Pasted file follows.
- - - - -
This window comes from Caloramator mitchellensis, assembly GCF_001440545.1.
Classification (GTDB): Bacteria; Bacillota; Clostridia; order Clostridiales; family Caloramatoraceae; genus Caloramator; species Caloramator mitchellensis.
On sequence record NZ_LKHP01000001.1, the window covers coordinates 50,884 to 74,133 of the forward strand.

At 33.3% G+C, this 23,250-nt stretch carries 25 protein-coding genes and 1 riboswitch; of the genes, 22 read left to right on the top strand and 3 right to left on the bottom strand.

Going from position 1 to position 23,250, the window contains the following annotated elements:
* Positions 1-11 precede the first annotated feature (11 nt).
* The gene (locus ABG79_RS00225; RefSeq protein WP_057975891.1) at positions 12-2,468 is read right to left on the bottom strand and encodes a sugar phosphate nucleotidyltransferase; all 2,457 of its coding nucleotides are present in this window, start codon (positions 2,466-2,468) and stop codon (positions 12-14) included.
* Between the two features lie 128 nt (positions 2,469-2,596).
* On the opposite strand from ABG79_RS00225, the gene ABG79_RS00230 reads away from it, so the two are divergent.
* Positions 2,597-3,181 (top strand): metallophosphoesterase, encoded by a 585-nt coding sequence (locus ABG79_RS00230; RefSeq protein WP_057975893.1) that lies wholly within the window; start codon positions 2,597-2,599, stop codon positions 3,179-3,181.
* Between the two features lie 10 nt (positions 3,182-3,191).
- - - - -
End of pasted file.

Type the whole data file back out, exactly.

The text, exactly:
This window comes from Caloramator mitchellensis, assembly GCF_001440545.1.
Classification (GTDB): Bacteria; Bacillota; Clostridia; order Clostridiales; family Caloramatoraceae; genus Caloramator; species Caloramator mitchellensis.
On sequence record NZ_LKHP01000001.1, the window covers coordinates 50,884 to 74,133 of the forward strand.

At 33.3% G+C, this 23,250-nt stretch carries 25 protein-coding genes and 1 riboswitch; of the genes, 22 read left to right on the top strand and 3 right to left on the bottom strand.

Going from position 1 to position 23,250, the window contains the following annotated elements:
* Positions 1-11 precede the first annotated feature (11 nt).
* The gene (locus ABG79_RS00225; RefSeq protein WP_057975891.1) at positions 12-2,468 is read right to left on the bottom strand and encodes a sugar phosphate nucleotidyltransferase; all 2,457 of its coding nucleotides are present in this window, start codon (positions 2,466-2,468) and stop codon (positions 12-14) included.
* Between the two features lie 128 nt (positions 2,469-2,596).
* On the opposite strand from ABG79_RS00225, the gene ABG79_RS00230 reads away from it, so the two are divergent.
* Positions 2,597-3,181 (top strand): metallophosphoesterase, encoded by a 585-nt coding sequence (locus ABG79_RS00230; RefSeq protein WP_057975893.1) that lies wholly within the window; start codon positions 2,597-2,599, stop codon positions 3,179-3,181.
* Between the two features lie 10 nt (positions 3,182-3,191).